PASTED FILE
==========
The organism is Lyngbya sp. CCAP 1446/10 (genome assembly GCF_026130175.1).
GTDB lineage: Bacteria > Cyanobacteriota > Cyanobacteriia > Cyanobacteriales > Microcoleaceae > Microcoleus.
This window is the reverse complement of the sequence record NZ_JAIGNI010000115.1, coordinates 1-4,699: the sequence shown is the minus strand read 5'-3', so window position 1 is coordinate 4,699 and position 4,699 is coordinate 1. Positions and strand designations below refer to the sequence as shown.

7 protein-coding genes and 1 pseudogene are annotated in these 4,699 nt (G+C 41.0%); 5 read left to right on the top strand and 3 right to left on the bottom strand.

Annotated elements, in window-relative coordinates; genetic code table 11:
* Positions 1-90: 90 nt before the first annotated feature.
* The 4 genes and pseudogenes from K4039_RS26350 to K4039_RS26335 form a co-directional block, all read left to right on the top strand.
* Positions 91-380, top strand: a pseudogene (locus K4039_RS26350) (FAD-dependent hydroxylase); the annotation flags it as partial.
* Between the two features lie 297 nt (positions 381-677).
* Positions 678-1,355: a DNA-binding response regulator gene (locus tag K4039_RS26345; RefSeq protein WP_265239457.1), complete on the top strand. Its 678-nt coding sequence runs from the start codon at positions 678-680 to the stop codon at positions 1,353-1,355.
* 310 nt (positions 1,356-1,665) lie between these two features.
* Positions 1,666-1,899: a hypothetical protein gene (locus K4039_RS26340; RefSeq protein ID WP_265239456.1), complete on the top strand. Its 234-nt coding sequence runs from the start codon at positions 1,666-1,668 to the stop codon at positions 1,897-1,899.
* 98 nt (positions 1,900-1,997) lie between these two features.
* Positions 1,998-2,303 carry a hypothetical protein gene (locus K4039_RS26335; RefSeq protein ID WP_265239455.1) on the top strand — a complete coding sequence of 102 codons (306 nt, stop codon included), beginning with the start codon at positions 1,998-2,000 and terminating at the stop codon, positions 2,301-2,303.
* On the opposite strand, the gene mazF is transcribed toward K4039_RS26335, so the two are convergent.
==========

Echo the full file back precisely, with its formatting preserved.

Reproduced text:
The organism is Lyngbya sp. CCAP 1446/10 (genome assembly GCF_026130175.1).
GTDB lineage: Bacteria > Cyanobacteriota > Cyanobacteriia > Cyanobacteriales > Microcoleaceae > Microcoleus.
This window is the reverse complement of the sequence record NZ_JAIGNI010000115.1, coordinates 1-4,699: the sequence shown is the minus strand read 5'-3', so window position 1 is coordinate 4,699 and position 4,699 is coordinate 1. Positions and strand designations below refer to the sequence as shown.

7 protein-coding genes and 1 pseudogene are annotated in these 4,699 nt (G+C 41.0%); 5 read left to right on the top strand and 3 right to left on the bottom strand.

Annotated elements, in window-relative coordinates; genetic code table 11:
* Positions 1-90: 90 nt before the first annotated feature.
* The 4 genes and pseudogenes from K4039_RS26350 to K4039_RS26335 form a co-directional block, all read left to right on the top strand.
* Positions 91-380, top strand: a pseudogene (locus K4039_RS26350) (FAD-dependent hydroxylase); the annotation flags it as partial.
* Between the two features lie 297 nt (positions 381-677).
* Positions 678-1,355: a DNA-binding response regulator gene (locus tag K4039_RS26345; RefSeq protein WP_265239457.1), complete on the top strand. Its 678-nt coding sequence runs from the start codon at positions 678-680 to the stop codon at positions 1,353-1,355.
* 310 nt (positions 1,356-1,665) lie between these two features.
* Positions 1,666-1,899: a hypothetical protein gene (locus K4039_RS26340; RefSeq protein ID WP_265239456.1), complete on the top strand. Its 234-nt coding sequence runs from the start codon at positions 1,666-1,668 to the stop codon at positions 1,897-1,899.
* 98 nt (positions 1,900-1,997) lie between these two features.
* Positions 1,998-2,303 carry a hypothetical protein gene (locus K4039_RS26335; RefSeq protein ID WP_265239455.1) on the top strand — a complete coding sequence of 102 codons (306 nt, stop codon included), beginning with the start codon at positions 1,998-2,000 and terminating at the stop codon, positions 2,301-2,303.
* On the opposite strand, the gene mazF is transcribed toward K4039_RS26335, so the two are convergent.